FL - Army Corps of Engineers Postpones Lake Okeechobee Discharges to St. Lucie River Again
For the third week in a row, the Army Corps of Engineers says no Lake Okeechobee water will be discharged to the St. Lucie River — for now.
Discharges are still possible, Col. Andrew Kelly, the Corps commander for Florida, said Thursday in a call-in news conference, but the chances decrease as the rainy season and hurricane season come to a close at the end of November.
"We might not have to discharge any water at all this year," Kelly said. "That all depends on Mother Nature and what kind of weather we have coming up."
Weather in the tropics has calmed recently. The National Hurricane Center was tracking two tropical waves Thursday. Both appeared to be heading toward Mexico's Yucatan Peninsula, but meteorologists said it's too early to know whether Florida will feel any effects.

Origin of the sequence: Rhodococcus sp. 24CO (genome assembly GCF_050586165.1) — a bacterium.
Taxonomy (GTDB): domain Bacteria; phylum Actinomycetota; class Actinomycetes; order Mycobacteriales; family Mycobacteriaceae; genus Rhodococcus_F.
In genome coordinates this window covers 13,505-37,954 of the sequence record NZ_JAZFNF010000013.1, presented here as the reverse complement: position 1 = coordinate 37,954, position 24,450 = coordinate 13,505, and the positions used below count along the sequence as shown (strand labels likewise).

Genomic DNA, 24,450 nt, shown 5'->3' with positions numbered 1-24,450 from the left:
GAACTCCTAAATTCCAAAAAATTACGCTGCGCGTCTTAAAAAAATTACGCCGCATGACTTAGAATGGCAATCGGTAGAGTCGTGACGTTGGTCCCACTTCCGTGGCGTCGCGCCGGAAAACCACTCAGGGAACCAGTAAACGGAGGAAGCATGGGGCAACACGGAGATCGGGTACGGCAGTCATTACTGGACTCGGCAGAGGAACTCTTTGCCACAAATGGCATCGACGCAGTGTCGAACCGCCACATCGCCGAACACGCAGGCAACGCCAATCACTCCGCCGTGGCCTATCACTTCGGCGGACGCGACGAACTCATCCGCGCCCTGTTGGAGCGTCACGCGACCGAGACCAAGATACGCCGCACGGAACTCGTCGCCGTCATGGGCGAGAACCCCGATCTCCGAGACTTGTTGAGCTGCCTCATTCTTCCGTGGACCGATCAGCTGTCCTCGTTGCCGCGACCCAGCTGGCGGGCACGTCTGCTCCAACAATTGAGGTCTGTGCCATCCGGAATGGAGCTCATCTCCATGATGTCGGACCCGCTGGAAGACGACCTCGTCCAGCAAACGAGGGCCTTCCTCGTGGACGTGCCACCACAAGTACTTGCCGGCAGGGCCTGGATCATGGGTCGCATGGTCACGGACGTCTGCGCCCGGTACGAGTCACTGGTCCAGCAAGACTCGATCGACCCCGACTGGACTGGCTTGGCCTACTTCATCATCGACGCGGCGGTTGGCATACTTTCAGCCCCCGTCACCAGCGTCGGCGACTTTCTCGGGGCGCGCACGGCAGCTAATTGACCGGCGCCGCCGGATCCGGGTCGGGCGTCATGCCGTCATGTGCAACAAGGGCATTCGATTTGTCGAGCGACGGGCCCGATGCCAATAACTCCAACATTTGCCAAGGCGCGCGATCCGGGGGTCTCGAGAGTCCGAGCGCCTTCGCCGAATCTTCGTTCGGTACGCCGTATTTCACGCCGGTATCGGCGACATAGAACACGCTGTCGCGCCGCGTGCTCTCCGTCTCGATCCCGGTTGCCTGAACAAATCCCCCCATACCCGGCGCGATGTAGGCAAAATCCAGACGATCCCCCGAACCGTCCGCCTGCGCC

If discharges come ...
Kelly also warned that, if discharges become necessary, they'll be big.
"If the time comes that we have to pull the trigger," Kelly said, "we'll likely be in a position that we have to get as much water off the lake as quickly as possible, so we'll release as much water as we can."
Under current conditions, the Corps' guidelines for managing Lake O allow for discharges of up to 750 million gallons a day east to the St. Lucie River. Over the past week, flows through the St. Lucie Lock and Dam have averaged about 244 million gallons a day. The Corps could more than double that if necessary.
The guidelines call for discharging up to 1.9 billion gallons a day west to the Caloosahatchee River.